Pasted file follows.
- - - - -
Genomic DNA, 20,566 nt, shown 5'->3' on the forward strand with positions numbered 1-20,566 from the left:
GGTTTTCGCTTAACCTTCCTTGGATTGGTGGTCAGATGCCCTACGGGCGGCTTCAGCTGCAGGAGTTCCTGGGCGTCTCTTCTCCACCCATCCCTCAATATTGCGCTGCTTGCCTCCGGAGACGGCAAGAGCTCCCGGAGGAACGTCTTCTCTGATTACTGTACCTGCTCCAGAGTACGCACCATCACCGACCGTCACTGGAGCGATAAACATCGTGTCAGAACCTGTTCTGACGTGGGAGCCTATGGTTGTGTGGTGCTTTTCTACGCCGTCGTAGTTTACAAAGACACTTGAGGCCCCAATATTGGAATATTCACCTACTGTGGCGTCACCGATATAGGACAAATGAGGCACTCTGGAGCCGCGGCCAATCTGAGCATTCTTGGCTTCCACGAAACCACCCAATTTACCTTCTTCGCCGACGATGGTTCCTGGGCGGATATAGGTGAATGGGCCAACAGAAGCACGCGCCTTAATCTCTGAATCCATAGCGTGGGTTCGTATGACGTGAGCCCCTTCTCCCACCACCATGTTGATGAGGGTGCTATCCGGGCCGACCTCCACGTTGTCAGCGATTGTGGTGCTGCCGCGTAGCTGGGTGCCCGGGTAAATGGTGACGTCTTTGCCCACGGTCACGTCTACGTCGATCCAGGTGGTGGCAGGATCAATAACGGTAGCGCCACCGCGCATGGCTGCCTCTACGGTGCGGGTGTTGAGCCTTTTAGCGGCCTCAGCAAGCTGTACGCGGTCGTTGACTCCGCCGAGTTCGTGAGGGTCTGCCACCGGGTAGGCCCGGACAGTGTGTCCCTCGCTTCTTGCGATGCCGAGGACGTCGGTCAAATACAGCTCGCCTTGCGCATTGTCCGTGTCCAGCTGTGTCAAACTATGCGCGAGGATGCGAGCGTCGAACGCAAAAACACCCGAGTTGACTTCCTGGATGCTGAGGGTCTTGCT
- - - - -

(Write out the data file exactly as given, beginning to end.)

Genomic DNA, 20,566 nt, shown 5'->3' on the forward strand with positions numbered 1-20,566 from the left:
GGTTTTCGCTTAACCTTCCTTGGATTGGTGGTCAGATGCCCTACGGGCGGCTTCAGCTGCAGGAGTTCCTGGGCGTCTCTTCTCCACCCATCCCTCAATATTGCGCTGCTTGCCTCCGGAGACGGCAAGAGCTCCCGGAGGAACGTCTTCTCTGATTACTGTACCTGCTCCAGAGTACGCACCATCACCGACCGTCACTGGAGCGATAAACATCGTGTCAGAACCTGTTCTGACGTGGGAGCCTATGGTTGTGTGGTGCTTTTCTACGCCGTCGTAGTTTACAAAGACACTTGAGGCCCCAATATTGGAATATTCACCTACTGTGGCGTCACCGATATAGGACAAATGAGGCACTCTGGAGCCGCGGCCAATCTGAGCATTCTTGGCTTCCACGAAACCACCCAATTTACCTTCTTCGCCGACGATGGTTCCTGGGCGGATATAGGTGAATGGGCCAACAGAAGCACGCGCCTTAATCTCTGAATCCATAGCGTGGGTTCGTATGACGTGAGCCCCTTCTCCCACCACCATGTTGATGAGGGTGCTATCCGGGCCGACCTCCACGTTGTCAGCGATTGTGGTGCTGCCGCGTAGCTGGGTGCCCGGGTAAATGGTGACGTCTTTGCCCACGGTCACGTCTACGTCGATCCAGGTGGTGGCAGGATCAATAACGGTAGCGCCACCGCGCATGGCTGCCTCTACGGTGCGGGTGTTGAGCCTTTTAGCGGCCTCAGCAAGCTGTACGCGGTCGTTGACTCCGCCGAGTTCGTGAGGGTCTGCCACCGGGTAGGCCCGGACAGTGTGTCCCTCGCTTCTTGCGATGCCGAGGACGTCGGTCAAATACAGCTCGCCTTGCGCATTGTCCGTGTCCAGCTGTGTCAAACTATGCGCGAGGATGCGAGCGTCGAACGCAAAAACACCCGAGTTGACTTCCTGGATGCTGAGGGTCTTGCT